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How Payday Loan Costs Can Spiral

Much has been written in recent months about one of the most quickly growing areas of personal finance: payday loans.

While these loans can certainly be of use in filling a temporary lack of cash before your next payday arrives, and this is how they are marketed in smiley, fluffy TV ads promising quick cash to resolve an emergency - and this is how the lenders would like you to see the industry - the reality is often much darker.

Not only are payday advances right at the top end of finance in terms of cost, they have a very dangerous problem which, whatever claims the loan issuers make, has been very profitable indeed to the detriment of the borrowers.

How It Works

The basic premise of payday finance is very simple: you get fast access to cash, and for every £100 you borrow you need to repay something like £120 when your payday comes around. On the face of it this looks reasonable, equating to roughly 20% interest on your loan, when very many credit cards have percentage figures of at least this amount.

Caught In A Trap

The problem comes when you consider that the two figures aren't comparing like for like. With a credit card, the interest rate is what you'd pay over a full year - so borrowing £100 for a year at 20% APR you'd have to repay £120.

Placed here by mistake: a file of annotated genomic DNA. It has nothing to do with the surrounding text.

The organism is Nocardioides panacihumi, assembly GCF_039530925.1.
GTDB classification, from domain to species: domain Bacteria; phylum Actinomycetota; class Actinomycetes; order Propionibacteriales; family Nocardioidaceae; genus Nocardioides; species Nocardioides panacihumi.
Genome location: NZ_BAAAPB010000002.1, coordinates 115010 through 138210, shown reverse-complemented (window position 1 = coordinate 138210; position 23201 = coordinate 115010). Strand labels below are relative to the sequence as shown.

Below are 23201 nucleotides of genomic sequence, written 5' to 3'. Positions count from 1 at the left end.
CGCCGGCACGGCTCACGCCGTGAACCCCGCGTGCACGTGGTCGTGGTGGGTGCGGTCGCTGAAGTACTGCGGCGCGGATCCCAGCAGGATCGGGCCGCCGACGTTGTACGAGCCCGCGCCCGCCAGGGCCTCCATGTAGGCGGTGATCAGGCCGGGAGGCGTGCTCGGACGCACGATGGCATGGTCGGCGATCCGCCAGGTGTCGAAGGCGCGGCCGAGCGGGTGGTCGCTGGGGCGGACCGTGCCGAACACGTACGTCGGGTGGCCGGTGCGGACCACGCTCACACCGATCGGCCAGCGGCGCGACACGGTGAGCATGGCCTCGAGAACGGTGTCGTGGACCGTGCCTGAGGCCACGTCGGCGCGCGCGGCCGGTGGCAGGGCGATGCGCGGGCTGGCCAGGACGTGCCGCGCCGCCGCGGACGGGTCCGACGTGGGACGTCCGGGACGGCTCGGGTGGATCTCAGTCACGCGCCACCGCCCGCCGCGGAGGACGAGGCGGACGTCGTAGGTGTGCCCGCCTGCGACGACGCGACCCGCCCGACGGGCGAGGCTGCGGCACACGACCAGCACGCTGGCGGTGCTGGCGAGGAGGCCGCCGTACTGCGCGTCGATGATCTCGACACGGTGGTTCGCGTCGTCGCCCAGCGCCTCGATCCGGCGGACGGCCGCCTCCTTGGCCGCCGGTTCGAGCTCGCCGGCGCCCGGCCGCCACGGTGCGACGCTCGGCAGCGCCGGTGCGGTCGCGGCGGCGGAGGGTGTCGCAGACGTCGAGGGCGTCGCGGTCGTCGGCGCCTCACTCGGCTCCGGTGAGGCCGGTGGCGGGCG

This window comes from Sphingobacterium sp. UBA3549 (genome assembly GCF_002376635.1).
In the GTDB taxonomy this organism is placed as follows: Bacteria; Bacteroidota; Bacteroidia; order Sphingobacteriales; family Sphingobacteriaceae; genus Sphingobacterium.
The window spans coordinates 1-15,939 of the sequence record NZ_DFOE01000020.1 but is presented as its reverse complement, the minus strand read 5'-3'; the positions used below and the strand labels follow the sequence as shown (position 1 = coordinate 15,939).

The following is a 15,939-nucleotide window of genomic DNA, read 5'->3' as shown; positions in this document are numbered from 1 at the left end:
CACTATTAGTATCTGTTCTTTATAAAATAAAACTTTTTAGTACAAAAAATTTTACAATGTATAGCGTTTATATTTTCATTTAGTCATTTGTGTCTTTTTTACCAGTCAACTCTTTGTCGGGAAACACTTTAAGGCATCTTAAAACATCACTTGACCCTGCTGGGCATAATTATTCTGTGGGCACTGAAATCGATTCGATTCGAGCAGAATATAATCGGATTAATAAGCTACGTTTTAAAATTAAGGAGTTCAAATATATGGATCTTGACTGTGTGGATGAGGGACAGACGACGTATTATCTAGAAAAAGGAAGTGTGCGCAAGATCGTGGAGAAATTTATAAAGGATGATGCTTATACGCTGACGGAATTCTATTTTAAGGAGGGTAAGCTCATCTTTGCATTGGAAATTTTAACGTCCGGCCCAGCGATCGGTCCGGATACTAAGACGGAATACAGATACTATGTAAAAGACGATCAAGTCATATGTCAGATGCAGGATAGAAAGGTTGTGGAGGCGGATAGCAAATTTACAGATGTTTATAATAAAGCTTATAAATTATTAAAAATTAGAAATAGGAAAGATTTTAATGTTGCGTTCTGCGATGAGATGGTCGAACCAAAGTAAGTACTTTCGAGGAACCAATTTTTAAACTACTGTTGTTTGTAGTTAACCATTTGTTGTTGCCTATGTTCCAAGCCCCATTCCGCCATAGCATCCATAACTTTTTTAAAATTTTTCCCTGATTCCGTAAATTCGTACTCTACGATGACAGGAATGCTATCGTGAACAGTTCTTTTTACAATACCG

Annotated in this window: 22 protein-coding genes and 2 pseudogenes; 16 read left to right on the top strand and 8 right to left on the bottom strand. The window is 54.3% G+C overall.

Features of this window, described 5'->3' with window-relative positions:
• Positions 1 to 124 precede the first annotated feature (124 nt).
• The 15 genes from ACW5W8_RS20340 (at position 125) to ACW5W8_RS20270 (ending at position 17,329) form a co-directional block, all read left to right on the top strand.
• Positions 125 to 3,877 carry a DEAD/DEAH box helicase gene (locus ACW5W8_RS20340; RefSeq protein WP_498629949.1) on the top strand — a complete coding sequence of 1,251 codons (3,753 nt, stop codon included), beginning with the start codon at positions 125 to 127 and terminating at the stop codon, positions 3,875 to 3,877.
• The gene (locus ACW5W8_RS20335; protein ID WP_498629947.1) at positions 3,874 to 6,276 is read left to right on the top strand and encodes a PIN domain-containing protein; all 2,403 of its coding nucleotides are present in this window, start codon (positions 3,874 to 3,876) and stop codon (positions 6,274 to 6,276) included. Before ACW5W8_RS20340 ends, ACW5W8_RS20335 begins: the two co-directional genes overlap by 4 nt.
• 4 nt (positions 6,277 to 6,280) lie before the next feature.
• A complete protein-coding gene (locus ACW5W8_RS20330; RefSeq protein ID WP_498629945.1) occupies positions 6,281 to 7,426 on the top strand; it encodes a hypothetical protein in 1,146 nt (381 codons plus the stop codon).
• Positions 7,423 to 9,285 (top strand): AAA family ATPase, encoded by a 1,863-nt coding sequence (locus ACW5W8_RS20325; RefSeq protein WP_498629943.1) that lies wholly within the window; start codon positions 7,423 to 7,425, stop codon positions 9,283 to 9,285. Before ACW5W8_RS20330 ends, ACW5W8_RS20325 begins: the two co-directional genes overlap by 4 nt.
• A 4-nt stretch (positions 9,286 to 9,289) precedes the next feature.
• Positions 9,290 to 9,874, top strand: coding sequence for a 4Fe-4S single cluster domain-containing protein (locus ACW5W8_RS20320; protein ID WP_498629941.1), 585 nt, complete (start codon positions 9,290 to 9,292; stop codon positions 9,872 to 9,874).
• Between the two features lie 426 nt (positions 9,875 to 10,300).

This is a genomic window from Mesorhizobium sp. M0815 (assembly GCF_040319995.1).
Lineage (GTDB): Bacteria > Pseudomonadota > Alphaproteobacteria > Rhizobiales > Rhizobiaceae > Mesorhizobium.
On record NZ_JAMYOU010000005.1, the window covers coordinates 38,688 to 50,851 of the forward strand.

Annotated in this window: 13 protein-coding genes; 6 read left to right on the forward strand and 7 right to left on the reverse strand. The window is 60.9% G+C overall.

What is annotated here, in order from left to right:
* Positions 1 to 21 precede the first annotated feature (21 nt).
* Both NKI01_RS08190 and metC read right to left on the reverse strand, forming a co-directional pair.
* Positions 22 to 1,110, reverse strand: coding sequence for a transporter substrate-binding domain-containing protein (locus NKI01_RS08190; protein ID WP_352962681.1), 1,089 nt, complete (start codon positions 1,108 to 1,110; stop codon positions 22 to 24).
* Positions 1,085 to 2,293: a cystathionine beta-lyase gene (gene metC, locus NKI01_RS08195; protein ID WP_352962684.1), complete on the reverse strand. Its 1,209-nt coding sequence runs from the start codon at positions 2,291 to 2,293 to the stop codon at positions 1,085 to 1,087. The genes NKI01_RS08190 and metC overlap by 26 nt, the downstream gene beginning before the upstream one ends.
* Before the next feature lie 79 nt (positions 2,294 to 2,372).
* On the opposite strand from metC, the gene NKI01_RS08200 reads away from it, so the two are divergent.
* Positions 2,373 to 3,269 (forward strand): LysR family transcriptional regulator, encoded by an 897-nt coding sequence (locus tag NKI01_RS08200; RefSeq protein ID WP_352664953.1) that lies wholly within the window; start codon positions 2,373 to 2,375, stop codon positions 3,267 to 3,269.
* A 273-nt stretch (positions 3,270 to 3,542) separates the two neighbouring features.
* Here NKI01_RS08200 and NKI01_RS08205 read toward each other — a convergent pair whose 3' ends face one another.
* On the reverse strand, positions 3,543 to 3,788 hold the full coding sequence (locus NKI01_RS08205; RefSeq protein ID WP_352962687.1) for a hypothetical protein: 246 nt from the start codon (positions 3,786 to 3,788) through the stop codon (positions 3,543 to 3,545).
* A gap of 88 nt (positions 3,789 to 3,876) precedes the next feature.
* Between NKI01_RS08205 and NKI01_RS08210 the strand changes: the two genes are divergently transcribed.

With payday loans, you'd have to pay back the £120 within a month. If you couldn't afford this, you'd have to roll over your loan for an extra month, by borrowing the £120 you should have repaid. The month after, this £120 would need to be repaid along with another 20% fee - i.e. your £100 debt is now £144. We're already up to 44% interest after a single extension of the loan. Keep this up for a few months and you can see how the amount you owe can quickly get out of control, with interest calculated under the same method as for credit cards often exceeding 2000%. This was a goldmine for the more unscrupulous lenders.


So what can be done? For a start, regulators have recently introduced a limit to how many times you could roll a loan over, after which you'd have to repay the full debt or come to an affordable repayment plan with the lender.

Some people got around this by playing loan companies off against each other, rolling loans over to the maximum amount and then going to a different lender (or more than one) to get a new loan to pay off the old one, then starting all over again. There are moves afoot to defeat this by requiring lenders to pool their data and not lend to people who already have active loans elsewhere.

All said, once you get into the habit of rolling over payday loans it can become extremely difficult to escape the spiral, so if you decide you really need to take one out, make sure you can pay it off in full the month after, or at least a sizeable amount of it so you won't get caught in the payday trap.

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